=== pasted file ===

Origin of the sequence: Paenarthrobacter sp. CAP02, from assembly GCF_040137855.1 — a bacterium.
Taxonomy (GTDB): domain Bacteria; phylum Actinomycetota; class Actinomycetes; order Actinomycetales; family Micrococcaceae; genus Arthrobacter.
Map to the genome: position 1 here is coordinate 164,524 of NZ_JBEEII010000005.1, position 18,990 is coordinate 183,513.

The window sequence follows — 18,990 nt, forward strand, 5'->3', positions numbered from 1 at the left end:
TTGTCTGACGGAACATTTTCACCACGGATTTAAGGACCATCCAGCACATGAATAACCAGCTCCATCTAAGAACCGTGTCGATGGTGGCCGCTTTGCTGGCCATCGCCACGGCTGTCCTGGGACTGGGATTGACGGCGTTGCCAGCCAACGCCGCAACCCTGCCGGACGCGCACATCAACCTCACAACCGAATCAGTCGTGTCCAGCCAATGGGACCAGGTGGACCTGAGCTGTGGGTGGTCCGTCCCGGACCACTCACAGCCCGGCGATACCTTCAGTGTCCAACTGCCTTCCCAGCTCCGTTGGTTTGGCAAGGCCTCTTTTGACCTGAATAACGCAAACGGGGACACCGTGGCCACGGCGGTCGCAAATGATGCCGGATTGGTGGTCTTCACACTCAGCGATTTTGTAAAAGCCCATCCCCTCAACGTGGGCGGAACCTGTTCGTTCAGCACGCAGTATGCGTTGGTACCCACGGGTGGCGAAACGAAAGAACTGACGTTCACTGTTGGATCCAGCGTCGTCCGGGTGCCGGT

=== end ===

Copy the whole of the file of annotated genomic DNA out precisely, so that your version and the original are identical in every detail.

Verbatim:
Origin of the sequence: Paenarthrobacter sp. CAP02, from assembly GCF_040137855.1 — a bacterium.
Taxonomy (GTDB): domain Bacteria; phylum Actinomycetota; class Actinomycetes; order Actinomycetales; family Micrococcaceae; genus Arthrobacter.
Map to the genome: position 1 here is coordinate 164,524 of NZ_JBEEII010000005.1, position 18,990 is coordinate 183,513.

The window sequence follows — 18,990 nt, forward strand, 5'->3', positions numbered from 1 at the left end:
TTGTCTGACGGAACATTTTCACCACGGATTTAAGGACCATCCAGCACATGAATAACCAGCTCCATCTAAGAACCGTGTCGATGGTGGCCGCTTTGCTGGCCATCGCCACGGCTGTCCTGGGACTGGGATTGACGGCGTTGCCAGCCAACGCCGCAACCCTGCCGGACGCGCACATCAACCTCACAACCGAATCAGTCGTGTCCAGCCAATGGGACCAGGTGGACCTGAGCTGTGGGTGGTCCGTCCCGGACCACTCACAGCCCGGCGATACCTTCAGTGTCCAACTGCCTTCCCAGCTCCGTTGGTTTGGCAAGGCCTCTTTTGACCTGAATAACGCAAACGGGGACACCGTGGCCACGGCGGTCGCAAATGATGCCGGATTGGTGGTCTTCACACTCAGCGATTTTGTAAAAGCCCATCCCCTCAACGTGGGCGGAACCTGTTCGTTCAGCACGCAGTATGCGTTGGTACCCACGGGTGGCGAAACGAAAGAACTGACGTTCACTGTTGGATCCAGCGTCGTCCGGGTGCCGGT